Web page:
Leffort: ``I don't know, I just had it. I was able to obtain his number.''
Hummel: ``In fact you got his cell phone number from Chief Enos, did you not?''
Leffort: ``Okay yeah, so what if it did?''
Hummel: ``The statement you had given at the last meeting, Mr. Leffort, seemed to indicate that you talked directly to the police and in fact you didn't.''
Leffort: ``I spoke, like I told you, I spoke to Rich Cordeiro.''
Hummel: ``Yeah, but he didn't offer anything else.''
Leffort: ``No he didn't offer any information. I wasn't wrong saying I didn't speak to him, 'cause I did speak to him, but he wouldn't talk back to me.''
Hummel: ``But doesn't that give the impression that if you're doing the investigation, you're not going to have professional law enforcement do it...''
Leffort: ``I'm not a professional investigator -''
Hummel: ``Well then maybe you should go outside the department to do it.''
Leffort: ``I am the liaison to the Police Department, which is why I took it upon myself to do this.''
McBride: ``I never really felt it was a complete and thorough investigation, or so-called investigation. It may have been an inquiry on his part. You know where I come from you've got informal inquiries and then you've got formal investigations. Clearly in my mind, this situation warranted a formal investigation by an external agency.''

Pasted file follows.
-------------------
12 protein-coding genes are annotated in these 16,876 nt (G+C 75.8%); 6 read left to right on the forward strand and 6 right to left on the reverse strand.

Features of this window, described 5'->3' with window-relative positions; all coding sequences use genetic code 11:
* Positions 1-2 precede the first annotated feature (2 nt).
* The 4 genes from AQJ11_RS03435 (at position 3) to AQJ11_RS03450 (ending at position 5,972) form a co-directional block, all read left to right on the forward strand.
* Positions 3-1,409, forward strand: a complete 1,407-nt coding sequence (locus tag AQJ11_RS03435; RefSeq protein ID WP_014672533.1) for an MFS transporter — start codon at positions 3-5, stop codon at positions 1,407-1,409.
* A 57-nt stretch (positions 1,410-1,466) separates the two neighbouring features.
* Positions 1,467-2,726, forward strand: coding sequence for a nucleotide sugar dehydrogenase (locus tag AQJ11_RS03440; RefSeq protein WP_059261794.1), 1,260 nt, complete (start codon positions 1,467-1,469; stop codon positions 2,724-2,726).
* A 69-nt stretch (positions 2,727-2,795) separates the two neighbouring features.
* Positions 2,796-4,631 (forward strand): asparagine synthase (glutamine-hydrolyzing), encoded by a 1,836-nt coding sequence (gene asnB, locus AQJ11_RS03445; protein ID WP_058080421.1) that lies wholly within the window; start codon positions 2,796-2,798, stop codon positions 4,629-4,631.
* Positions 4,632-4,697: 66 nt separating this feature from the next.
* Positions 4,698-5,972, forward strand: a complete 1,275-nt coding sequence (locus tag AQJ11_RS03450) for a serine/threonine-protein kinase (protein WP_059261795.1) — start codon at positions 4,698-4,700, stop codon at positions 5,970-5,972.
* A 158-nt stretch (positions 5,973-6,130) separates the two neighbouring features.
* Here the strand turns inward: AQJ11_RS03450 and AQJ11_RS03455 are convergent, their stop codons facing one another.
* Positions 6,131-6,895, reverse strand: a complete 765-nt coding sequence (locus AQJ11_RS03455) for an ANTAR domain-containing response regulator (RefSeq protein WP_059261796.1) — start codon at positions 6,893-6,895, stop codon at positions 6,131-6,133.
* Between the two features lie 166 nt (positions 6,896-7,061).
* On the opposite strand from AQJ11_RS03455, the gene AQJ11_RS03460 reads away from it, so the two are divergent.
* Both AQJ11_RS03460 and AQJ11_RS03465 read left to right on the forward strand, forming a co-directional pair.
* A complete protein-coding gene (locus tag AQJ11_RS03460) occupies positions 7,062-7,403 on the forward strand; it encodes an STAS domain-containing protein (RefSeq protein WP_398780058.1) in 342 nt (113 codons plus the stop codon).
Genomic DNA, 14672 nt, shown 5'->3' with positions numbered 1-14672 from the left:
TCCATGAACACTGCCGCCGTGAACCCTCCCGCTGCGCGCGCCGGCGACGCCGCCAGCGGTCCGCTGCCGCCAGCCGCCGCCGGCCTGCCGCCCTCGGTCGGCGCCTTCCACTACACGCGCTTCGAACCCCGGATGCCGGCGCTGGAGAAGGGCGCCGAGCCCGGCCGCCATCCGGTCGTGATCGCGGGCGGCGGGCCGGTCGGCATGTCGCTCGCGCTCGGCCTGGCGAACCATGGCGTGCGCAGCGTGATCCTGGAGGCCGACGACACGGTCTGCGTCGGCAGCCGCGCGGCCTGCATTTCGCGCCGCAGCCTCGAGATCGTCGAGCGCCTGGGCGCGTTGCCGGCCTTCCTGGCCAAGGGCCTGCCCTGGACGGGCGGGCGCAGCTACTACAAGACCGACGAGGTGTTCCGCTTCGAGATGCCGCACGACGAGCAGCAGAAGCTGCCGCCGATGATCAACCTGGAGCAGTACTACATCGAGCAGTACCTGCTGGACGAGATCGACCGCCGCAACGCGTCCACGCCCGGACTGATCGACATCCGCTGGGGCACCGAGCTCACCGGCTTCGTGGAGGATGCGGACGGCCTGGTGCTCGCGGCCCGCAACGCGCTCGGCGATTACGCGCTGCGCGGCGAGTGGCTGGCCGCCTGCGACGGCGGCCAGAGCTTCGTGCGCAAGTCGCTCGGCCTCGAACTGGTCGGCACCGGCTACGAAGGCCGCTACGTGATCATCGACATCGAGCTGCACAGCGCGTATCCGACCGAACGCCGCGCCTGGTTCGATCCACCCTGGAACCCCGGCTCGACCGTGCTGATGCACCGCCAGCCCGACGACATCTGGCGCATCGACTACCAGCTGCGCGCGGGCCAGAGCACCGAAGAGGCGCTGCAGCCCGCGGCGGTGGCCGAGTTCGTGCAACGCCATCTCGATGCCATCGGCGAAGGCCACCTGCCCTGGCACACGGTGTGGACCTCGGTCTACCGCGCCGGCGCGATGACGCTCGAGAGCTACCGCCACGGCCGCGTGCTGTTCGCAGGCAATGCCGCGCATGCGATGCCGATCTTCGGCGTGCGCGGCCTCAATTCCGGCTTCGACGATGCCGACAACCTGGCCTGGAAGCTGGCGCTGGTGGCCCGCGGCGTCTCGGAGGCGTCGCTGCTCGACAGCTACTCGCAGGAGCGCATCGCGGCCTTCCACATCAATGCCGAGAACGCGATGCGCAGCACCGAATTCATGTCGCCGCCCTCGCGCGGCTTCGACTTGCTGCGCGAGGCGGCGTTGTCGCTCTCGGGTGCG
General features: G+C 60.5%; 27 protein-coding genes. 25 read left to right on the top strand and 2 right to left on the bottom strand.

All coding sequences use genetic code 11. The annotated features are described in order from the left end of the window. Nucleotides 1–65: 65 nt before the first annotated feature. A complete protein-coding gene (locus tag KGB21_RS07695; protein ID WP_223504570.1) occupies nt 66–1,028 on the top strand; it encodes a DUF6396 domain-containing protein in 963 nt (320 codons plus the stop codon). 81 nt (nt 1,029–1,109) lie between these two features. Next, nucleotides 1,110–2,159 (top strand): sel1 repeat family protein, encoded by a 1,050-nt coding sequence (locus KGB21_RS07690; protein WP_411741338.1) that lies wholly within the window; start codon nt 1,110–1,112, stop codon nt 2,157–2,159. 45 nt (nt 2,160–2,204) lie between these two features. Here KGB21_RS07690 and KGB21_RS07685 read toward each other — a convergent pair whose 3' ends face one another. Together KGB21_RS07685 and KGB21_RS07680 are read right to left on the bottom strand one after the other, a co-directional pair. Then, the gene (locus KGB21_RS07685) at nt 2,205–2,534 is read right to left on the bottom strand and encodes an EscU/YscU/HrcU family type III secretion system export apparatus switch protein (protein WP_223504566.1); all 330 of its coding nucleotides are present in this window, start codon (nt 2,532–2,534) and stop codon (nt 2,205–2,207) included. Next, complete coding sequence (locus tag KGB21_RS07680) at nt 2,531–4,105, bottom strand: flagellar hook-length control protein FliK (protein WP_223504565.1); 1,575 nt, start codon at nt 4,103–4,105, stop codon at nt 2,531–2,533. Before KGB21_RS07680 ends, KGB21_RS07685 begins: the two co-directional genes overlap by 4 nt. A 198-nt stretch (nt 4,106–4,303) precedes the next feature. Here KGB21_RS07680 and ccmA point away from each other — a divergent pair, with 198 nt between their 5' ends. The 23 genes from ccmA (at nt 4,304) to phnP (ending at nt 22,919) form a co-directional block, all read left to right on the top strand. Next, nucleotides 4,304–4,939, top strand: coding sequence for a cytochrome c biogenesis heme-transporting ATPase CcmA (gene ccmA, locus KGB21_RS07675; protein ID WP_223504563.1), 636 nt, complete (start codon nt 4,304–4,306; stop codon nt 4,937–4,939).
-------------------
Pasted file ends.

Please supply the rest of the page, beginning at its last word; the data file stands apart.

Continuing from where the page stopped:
Hummel: ``Is it fair to say, though, that the so-called investigation by Mr. Leffort, on behalf of the town, has left more questions than answers?''
McBride: ``Absolutely and I would say the majority of citizens in the town are equally concerned.''
Hummel: ``Do you think it's too late to have somebody come in?''
McBride: ``Absolutely not. I think it needs to be done, absolutely has to be done and it's not too late.''
Hummel: ``What's it going to take to get it done?''
McBride: ``I don't know. I think if enough of the citizens of this town raise enough concern like the level they did the other day, the District Attorney heard from many citizens of the town, the sheriff, maybe that will elevate itself to a certain level.''
In Rehoboth, Jim Hummel, for the Hummel Report.